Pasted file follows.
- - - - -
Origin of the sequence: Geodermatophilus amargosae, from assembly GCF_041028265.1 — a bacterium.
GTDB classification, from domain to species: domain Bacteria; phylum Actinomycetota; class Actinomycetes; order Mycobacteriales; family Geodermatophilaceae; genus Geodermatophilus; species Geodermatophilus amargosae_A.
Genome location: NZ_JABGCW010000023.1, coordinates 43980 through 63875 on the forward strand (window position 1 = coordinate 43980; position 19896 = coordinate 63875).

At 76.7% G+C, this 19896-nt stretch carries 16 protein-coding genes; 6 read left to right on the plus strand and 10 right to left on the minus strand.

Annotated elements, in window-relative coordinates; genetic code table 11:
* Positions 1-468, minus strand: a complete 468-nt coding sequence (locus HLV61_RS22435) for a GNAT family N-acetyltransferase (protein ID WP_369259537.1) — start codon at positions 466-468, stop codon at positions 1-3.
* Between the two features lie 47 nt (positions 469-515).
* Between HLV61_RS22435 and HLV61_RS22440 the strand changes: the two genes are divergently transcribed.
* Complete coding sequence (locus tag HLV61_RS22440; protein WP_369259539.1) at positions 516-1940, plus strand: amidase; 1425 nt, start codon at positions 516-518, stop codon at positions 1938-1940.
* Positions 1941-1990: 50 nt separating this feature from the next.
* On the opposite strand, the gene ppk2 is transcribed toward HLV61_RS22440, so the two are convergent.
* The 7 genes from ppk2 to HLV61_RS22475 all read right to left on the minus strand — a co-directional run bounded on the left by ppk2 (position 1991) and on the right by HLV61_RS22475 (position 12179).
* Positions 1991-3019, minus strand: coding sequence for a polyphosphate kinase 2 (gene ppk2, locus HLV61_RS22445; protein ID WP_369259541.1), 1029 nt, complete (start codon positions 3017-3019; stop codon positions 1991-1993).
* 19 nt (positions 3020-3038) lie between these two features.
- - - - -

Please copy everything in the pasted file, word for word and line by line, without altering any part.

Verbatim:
Origin of the sequence: Geodermatophilus amargosae, from assembly GCF_041028265.1 — a bacterium.
GTDB classification, from domain to species: domain Bacteria; phylum Actinomycetota; class Actinomycetes; order Mycobacteriales; family Geodermatophilaceae; genus Geodermatophilus; species Geodermatophilus amargosae_A.
Genome location: NZ_JABGCW010000023.1, coordinates 43980 through 63875 on the forward strand (window position 1 = coordinate 43980; position 19896 = coordinate 63875).

At 76.7% G+C, this 19896-nt stretch carries 16 protein-coding genes; 6 read left to right on the plus strand and 10 right to left on the minus strand.

Annotated elements, in window-relative coordinates; genetic code table 11:
* Positions 1-468, minus strand: a complete 468-nt coding sequence (locus HLV61_RS22435) for a GNAT family N-acetyltransferase (protein ID WP_369259537.1) — start codon at positions 466-468, stop codon at positions 1-3.
* Between the two features lie 47 nt (positions 469-515).
* Between HLV61_RS22435 and HLV61_RS22440 the strand changes: the two genes are divergently transcribed.
* Complete coding sequence (locus tag HLV61_RS22440; protein WP_369259539.1) at positions 516-1940, plus strand: amidase; 1425 nt, start codon at positions 516-518, stop codon at positions 1938-1940.
* Positions 1941-1990: 50 nt separating this feature from the next.
* On the opposite strand, the gene ppk2 is transcribed toward HLV61_RS22440, so the two are convergent.
* The 7 genes from ppk2 to HLV61_RS22475 all read right to left on the minus strand — a co-directional run bounded on the left by ppk2 (position 1991) and on the right by HLV61_RS22475 (position 12179).
* Positions 1991-3019, minus strand: coding sequence for a polyphosphate kinase 2 (gene ppk2, locus HLV61_RS22445; protein ID WP_369259541.1), 1029 nt, complete (start codon positions 3017-3019; stop codon positions 1991-1993).
* 19 nt (positions 3020-3038) lie between these two features.